Why change the interlacing of fingers? Try it right now, and see. Interlace your fingers the “normal” way. Unlace your fingers, and try it with the other thumb on the outside. All of us at some point interlace our fingers the “wrong” way. I did it before I took up the practice of yoga. But in doing so, I understood it to be the wrong way. Unnatural. Out of order. The first time I received this instruction in a yoga class, I had no clear idea of what it was supposed to do. But because the teacher called for it, I did it. It poked the “wrong” part of my brain. And, in the full light of awareness, the wrongness was obviously … well … wrong. It makes no sense that one hand grip should be wrong, another right. But that’s what my brain had concluded, with or without my conscious consent.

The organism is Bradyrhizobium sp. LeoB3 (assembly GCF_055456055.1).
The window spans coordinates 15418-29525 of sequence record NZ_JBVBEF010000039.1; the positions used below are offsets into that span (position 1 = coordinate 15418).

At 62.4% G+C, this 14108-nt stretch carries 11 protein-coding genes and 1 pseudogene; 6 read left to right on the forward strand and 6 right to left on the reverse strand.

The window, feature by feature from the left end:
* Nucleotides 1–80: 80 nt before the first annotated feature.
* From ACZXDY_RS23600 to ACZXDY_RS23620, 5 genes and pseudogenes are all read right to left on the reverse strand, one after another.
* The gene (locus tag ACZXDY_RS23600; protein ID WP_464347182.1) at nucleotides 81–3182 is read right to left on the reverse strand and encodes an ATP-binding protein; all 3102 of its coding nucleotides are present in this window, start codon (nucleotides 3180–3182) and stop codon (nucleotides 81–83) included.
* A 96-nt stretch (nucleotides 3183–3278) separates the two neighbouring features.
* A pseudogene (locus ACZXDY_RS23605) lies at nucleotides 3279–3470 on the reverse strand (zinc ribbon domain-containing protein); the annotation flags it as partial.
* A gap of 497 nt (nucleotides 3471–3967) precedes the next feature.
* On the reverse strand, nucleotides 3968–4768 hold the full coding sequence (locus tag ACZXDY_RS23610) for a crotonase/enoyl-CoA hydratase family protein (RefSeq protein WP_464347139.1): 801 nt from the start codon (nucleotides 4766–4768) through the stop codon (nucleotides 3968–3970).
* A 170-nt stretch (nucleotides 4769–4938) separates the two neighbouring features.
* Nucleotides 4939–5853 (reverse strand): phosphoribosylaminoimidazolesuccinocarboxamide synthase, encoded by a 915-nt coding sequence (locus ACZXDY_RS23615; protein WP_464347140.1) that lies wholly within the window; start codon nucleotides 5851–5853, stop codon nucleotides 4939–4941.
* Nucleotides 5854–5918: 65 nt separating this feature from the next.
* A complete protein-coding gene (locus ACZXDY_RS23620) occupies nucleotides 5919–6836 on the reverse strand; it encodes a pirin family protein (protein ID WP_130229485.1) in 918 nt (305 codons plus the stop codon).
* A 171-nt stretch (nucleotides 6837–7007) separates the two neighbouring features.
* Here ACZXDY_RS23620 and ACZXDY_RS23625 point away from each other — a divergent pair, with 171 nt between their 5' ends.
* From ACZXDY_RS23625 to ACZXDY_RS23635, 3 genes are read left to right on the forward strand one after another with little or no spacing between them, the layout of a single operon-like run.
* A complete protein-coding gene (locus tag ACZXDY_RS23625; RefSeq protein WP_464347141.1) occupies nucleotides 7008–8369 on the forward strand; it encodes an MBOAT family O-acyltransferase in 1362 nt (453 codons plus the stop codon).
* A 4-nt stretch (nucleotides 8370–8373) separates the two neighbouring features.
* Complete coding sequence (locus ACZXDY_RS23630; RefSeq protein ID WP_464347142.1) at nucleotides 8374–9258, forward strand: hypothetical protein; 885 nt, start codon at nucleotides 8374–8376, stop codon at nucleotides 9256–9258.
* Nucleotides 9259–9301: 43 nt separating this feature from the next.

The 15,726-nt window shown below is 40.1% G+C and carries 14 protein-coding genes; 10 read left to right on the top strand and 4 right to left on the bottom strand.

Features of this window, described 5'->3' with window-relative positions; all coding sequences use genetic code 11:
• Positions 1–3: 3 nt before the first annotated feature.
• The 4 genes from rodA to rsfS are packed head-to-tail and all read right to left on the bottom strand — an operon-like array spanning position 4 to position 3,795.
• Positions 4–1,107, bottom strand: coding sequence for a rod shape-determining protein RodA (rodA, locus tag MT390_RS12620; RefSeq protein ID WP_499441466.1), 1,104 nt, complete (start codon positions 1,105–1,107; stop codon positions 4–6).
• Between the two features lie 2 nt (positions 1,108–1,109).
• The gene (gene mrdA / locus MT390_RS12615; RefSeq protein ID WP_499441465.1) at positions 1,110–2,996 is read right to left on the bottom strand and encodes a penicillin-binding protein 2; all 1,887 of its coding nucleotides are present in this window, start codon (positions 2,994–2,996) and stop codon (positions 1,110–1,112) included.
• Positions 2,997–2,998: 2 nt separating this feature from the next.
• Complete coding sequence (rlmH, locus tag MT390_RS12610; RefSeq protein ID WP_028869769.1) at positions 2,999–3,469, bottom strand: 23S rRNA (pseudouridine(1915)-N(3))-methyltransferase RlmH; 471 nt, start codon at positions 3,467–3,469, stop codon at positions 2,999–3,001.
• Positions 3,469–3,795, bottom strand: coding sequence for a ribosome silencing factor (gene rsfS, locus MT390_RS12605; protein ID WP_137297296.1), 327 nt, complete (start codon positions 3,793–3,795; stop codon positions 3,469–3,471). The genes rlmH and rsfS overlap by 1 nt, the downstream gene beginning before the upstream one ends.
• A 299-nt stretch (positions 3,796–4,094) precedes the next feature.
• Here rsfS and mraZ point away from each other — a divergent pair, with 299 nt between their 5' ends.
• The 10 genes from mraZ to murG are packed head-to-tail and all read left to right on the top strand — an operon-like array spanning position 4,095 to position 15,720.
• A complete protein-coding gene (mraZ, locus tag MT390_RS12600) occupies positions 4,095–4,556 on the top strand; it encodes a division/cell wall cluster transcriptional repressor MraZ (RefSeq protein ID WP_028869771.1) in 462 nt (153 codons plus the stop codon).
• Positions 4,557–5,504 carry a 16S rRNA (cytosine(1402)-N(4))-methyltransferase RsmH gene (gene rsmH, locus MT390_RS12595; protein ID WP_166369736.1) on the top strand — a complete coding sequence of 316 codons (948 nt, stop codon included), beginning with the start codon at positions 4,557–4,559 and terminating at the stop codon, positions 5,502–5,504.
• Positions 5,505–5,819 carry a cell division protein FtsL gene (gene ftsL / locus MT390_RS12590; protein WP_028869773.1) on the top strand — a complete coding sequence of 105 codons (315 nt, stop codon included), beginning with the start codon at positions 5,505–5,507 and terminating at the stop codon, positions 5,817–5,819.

The same teacher, a couple of years later, elaborated the point while we were in a resting pose. “This week,” she said, “do something the wrong way – anything – put on your pants starting with the ‘wrong’ leg; answer the telephone with your ‘wrong’ hand; thread your belt through the beltloops of your pants the opposite way that you usually do. Become aware.” So that week, I put my belt on backwards, threading it through starting on right-hand side instead of the left. For some reason, that felt more “wrong” than interlacing my fingers. When I went to take the belt off at the end of the day, I started off wrongly, expecting the tail of the belt to be where it always had been. Unsettling.

Mindfulness – awareness of the operation of one’s own mind – is unsettling.